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Paley v. Meanies

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I liked this episode. The first two Acts had some very good fiction; the Sedaris piece was very funny and the Sher story was surprisingly powerful. However, I found the the issues that came up in Act 3 to be the most arresting.

What I found so striking was the degree to which kids as young as 5 have already incorporated a huge deal of what seems to be ideological knowledge. In addition, I was startled by the kinds of normative statements kindergartners (and elementary schoolers) are willing to make.

These kids expressed skepticism about other-interested action, questioning its value and potential. Interestingly this is neither a natural statement that any little kid would make, nor is it an enlightened fragment of knowledge earned after 50,000 years of empirical toil. Rather that doubt is an ideological position that, in one related form or another, is at the basis of the Western self-interested system. And, remarkably, it’s a position that can be internalized and naturalized in as little as 5 years.

I was also fascinated that at that young age kids create and inhabit power relations, and then manipulate those structures for their own benefit or the detriment of others. The forms these relations and structures take is probably related to the internalized ideology discussed above.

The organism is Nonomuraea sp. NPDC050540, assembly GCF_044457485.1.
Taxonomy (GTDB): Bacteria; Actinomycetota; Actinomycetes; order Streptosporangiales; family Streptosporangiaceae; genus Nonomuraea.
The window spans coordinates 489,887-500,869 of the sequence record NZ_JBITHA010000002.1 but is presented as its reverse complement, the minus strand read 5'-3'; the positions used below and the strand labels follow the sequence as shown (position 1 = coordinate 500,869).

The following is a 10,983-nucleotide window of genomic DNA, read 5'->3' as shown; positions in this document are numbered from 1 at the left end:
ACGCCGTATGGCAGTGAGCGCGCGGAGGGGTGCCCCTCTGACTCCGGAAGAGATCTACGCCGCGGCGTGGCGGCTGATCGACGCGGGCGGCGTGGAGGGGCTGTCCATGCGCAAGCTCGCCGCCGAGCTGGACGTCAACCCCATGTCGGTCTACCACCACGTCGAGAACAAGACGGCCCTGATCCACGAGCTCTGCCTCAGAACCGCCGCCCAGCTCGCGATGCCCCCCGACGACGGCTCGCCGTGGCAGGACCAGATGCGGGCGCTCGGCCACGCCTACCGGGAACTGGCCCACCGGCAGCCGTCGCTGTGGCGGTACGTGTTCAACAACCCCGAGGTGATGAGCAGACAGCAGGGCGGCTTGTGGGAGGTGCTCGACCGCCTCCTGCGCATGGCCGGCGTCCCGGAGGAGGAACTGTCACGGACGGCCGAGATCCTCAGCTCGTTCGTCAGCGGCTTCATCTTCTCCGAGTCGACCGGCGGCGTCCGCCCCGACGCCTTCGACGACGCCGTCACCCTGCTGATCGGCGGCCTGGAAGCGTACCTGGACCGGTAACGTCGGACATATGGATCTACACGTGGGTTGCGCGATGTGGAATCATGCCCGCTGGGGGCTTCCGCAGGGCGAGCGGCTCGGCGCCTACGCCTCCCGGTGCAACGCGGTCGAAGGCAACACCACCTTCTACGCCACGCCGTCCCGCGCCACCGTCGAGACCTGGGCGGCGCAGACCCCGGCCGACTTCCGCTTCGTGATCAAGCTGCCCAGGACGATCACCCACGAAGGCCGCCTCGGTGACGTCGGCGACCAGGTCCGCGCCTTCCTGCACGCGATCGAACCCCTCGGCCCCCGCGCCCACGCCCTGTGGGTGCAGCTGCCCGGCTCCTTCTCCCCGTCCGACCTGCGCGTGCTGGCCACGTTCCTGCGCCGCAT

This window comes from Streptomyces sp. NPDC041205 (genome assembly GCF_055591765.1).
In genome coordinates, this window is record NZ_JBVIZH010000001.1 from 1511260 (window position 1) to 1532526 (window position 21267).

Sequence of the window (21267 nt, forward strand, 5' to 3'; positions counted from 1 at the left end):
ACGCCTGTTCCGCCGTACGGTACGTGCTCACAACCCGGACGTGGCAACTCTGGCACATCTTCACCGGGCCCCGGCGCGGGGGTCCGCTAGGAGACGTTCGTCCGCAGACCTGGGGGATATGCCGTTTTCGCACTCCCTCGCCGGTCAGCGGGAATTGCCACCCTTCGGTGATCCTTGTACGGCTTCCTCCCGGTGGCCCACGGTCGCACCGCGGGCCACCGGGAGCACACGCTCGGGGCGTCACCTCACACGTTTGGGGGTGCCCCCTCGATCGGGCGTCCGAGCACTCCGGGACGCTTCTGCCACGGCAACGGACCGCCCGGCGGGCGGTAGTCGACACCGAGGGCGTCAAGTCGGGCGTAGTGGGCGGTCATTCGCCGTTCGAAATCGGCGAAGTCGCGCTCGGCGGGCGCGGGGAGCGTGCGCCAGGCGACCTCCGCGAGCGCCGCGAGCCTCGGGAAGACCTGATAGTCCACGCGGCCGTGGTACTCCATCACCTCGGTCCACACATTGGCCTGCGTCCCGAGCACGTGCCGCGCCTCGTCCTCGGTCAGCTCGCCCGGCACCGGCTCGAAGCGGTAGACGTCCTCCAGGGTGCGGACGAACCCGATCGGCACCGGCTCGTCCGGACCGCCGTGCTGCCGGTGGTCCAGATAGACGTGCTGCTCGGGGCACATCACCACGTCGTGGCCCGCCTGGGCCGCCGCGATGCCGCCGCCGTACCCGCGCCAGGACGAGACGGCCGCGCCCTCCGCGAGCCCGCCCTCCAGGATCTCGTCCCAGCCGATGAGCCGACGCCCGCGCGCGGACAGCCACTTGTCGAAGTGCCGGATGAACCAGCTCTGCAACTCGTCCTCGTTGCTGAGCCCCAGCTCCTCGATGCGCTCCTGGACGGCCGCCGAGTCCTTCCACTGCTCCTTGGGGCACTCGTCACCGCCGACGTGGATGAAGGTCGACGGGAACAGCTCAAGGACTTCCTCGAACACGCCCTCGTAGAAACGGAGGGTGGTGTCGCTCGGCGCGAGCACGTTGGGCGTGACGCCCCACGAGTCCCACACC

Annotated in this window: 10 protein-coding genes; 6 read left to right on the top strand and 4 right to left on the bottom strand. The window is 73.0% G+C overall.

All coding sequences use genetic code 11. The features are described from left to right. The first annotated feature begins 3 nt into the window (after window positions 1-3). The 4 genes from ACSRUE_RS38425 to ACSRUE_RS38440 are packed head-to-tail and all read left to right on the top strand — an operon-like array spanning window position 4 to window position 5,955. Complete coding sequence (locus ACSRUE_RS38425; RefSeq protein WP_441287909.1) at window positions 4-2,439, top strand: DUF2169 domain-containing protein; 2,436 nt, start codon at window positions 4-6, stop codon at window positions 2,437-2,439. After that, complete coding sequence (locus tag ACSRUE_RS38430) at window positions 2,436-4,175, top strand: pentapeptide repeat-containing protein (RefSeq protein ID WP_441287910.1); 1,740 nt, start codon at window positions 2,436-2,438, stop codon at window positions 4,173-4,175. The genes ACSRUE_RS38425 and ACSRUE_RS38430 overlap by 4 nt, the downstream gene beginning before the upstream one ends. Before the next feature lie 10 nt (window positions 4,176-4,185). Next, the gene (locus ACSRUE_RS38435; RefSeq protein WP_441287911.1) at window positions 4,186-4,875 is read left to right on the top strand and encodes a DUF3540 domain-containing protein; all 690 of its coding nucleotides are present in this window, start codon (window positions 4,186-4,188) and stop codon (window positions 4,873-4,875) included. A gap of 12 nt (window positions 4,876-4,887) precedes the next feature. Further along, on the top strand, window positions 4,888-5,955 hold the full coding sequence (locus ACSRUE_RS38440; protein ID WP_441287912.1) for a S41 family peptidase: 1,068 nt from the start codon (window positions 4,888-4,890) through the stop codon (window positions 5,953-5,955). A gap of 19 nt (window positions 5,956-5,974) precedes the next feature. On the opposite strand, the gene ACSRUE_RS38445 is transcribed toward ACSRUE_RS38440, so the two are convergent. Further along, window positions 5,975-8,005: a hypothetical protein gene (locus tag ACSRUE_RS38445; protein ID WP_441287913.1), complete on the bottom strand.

The specific case that Paley talks about—the one with the rule that you can’t say “you can’t play”—shows how the little tot elites maneuver within the power structures they build and gives insight to the logic they employ. The girl in the privileged position of having a playmate dismisses the distress of the girl in the disadvantaged position of having no playmate with the conceit that the elite girl would be just fine if she had to play by herself. The elite imagines that she would be alright in the deprived position, either because she views herself as better than the other girl in some way or because she underestimates the hardships of the deprived position. Likely it is both. Essentially then the unhappiness of the disadvantaged girl is presented as due not to the systemic problems of the playmate arrangement, but rather as being linked solely to the poor girl’s individual faults. In most kindergartens this lesson is learned by the kids on both sides of the power differential and comes in handy later in life when one needs to rationalize their unemployment and the other, their bonus.

 

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